For the second time in the last year, an officer within a Waukesha elementary school Parent Teacher Organization has been accused of stealing money from the PTO.

Hawthorne STEM Elementary School's PTO has been suspended after a PTO officer, who has since been removed from the position, allegedly took more than $14,000 from the organization without authorization, Superintendent Todd Gray said in a memo to the school's PTO officers on Dec. 18.

During the suspension, Gray said the PTO won't be allowed to use school facilities or the school's name in any capacity until three measures are taken.

·An audit of the PTO financial records and checking/bank accounts for the last two school years is completed by an independent accountant or agent approved by the district office.

·A good-faith effort is made toward the restitution for all the money taken illegally from the PTO accounts.

·New officers are approved by the parent-members of the PTO of Hawthorne Elementary School.

"We certainly did not wish to take this type of action," Gray said in the memo. "However it is our belief that in order for the Hawthorne Elementary School community to overcome the damage done from this situation, these measures need to be completed to regain the necessary belief that the PTO is operating in accordance with our shared expectations.

"Some stakeholders will interpret these corrective measures as a premature judgment of guilt or innocence; however the district sees them as necessary steps to allow the PTO to move forward."

In a followup memo on Jan. 5 to parents at the school, Gray said the school has been in contact with PTO officers "regarding various financial ambiguities and discrepancies with regard to certain PTO accounts and resources" over the last several months.

Capt. Dan Baumann said the Waukesha Police Department isn't investigating the incident at the moment. "No victims have come forth," Baumann told Waukesha NOW.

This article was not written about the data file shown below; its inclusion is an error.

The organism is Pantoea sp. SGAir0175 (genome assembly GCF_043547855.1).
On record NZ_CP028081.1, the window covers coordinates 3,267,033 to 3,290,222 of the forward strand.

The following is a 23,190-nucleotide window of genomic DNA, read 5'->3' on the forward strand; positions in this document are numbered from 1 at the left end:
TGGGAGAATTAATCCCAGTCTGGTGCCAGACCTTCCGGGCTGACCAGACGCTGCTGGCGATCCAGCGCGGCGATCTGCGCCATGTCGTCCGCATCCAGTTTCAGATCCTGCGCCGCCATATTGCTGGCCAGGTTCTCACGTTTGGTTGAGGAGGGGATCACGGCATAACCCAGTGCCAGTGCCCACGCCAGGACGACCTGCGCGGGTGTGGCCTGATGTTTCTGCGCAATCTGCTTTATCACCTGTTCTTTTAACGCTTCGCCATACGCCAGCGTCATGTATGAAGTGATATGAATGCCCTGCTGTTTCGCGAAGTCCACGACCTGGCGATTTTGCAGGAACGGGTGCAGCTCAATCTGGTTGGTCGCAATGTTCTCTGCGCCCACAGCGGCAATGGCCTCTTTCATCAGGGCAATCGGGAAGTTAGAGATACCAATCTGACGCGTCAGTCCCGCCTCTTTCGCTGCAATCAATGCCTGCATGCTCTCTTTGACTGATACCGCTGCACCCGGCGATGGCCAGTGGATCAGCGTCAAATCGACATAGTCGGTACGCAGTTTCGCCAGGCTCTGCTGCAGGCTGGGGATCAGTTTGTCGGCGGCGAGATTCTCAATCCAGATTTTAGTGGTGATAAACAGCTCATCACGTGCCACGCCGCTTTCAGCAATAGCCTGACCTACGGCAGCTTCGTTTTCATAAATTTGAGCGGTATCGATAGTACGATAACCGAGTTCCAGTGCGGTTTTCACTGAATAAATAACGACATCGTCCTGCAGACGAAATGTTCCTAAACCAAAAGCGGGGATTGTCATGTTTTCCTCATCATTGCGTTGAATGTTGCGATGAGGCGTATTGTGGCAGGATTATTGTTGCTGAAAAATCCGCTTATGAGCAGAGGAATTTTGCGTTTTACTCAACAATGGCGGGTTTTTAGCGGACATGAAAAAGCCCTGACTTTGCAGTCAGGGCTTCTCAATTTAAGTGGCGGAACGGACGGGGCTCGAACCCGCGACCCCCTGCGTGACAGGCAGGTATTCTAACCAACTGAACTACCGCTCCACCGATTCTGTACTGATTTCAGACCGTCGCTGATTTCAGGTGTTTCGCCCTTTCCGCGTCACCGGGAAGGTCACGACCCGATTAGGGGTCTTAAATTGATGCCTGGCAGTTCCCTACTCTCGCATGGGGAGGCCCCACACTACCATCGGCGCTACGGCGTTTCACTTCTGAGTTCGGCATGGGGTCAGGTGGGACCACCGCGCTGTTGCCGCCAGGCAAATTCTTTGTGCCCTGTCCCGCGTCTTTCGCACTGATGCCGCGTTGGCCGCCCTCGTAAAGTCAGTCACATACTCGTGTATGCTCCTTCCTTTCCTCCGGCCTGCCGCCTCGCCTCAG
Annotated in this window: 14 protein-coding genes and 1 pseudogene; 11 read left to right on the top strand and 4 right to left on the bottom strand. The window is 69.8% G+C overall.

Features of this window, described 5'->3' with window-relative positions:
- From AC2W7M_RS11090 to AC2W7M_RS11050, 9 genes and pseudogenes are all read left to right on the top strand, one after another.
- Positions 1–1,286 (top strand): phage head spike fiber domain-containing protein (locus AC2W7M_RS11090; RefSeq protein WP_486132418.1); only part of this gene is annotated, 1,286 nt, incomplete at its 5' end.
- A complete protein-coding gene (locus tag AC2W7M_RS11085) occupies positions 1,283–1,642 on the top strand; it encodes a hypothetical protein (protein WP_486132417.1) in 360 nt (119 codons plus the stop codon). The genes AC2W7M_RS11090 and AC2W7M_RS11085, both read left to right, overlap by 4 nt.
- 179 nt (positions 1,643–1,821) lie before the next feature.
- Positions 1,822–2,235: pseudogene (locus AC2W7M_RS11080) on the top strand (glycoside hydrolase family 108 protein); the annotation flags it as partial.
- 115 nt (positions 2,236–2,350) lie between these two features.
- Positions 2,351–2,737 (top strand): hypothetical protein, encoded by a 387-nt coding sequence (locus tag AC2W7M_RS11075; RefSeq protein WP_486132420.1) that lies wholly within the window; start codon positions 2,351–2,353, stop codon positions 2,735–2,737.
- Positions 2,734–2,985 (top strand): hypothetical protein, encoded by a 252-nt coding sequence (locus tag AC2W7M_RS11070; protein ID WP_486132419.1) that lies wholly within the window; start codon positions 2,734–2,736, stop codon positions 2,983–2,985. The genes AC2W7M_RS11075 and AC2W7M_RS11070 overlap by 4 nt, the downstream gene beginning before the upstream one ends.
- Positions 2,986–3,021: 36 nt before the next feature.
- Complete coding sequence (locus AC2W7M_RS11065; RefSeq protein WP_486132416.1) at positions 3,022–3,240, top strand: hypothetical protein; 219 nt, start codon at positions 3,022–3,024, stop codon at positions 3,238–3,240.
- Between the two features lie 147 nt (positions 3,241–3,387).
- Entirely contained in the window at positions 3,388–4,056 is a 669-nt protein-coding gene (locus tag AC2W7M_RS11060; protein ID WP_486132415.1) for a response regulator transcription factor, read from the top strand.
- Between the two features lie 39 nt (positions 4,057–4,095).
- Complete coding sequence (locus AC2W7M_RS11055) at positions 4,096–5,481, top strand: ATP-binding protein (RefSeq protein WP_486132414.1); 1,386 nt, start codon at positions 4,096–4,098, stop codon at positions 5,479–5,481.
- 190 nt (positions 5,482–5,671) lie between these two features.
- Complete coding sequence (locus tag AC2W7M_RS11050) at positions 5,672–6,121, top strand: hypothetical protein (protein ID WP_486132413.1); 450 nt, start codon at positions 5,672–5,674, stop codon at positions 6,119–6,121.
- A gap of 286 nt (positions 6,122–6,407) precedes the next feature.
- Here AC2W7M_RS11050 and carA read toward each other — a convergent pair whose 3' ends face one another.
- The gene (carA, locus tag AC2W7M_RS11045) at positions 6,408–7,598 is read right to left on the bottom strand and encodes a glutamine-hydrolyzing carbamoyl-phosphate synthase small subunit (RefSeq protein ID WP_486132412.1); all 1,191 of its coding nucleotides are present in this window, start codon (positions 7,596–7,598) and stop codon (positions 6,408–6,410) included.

According to the police blotter, a concerned parent called police on Jan. 11 to report the incident saying the PTO president admitted to the PTO Board she stole $14,000 and has since resigned. The caller said some of the board members don't want to report the incident to police, while other PTO members are angry and wanted to report it. Police said this is a civil matter unless the PTO decides to file a complaint. 

Repayment efforts

According to a letter from a PTO representative to Hawthorne Elementary School parents on Jan. 11, the organization confronted the individual, who has taken full responsibility and is cooperating.

After becoming aware of the situation earlier this school year, the PTO sought the guidance of the district and met with the district's Chief Financial Officer Darren Clark to outline suggested money handling procedures. The PTO then voided and eliminated all of the debit cards that had been put in place a few years prior.

"At this time we have worked out a repayment agreement making sure the funds would be repaid before the end of the school year," the PTO's memo said. "However, if this agreement is not followed precisely or if the funds are not repaid by the due date, the authorities will be notified immediately. The PTO has currently received over 45 percent of the funds in repayment."

The PTO's memo adds that it is in the process of an audit to review current and past financial records.

No district control

Last year, a former treasurer for the Banting Elementary School Parent Teacher Organization was charged with stealing about $26,000 of PTO funds and using some of the money for personal use.

Ann Paquette, who in the criminal complaint said she had in the past taken money directly out of a cash box after PTO events and sometimes did not pay the money back, is scheduled to enter a plea on Thursday, Jan. 14, during a hearing at the Waukesha County Courthouse.

Clark said despite recent issues with two PTOs in the district, he doesn't foresee a scenario in which the district would begin to have oversight over a PTO or a booster club.

The school district isn't responsible for PTO accounts and doesn't have any direct control over them.

However, Gray said some action needed to be made by the district.

"The district believes that specific steps need to be taken to provide the PTO a benchmark to move forward from," Gray said. "This process starts with adequately correcting this matter and insuring that precautions are taken to prevent additional financial issues in the future."

Gray also said that despite rumors, the PTO is not disbanded.

Clark said he hopes by him sending out accounting guidelines for parent organizations/booster clubs to follow in November that the organizations understand financial expectations.

Clark said a lack of credibility and trust within these organizations is a consequence from these situations.

"I've worked in accounting with schools for about 20 years and rarely have to talk to PTOs," Clark said. "Normally, it's not an issue."

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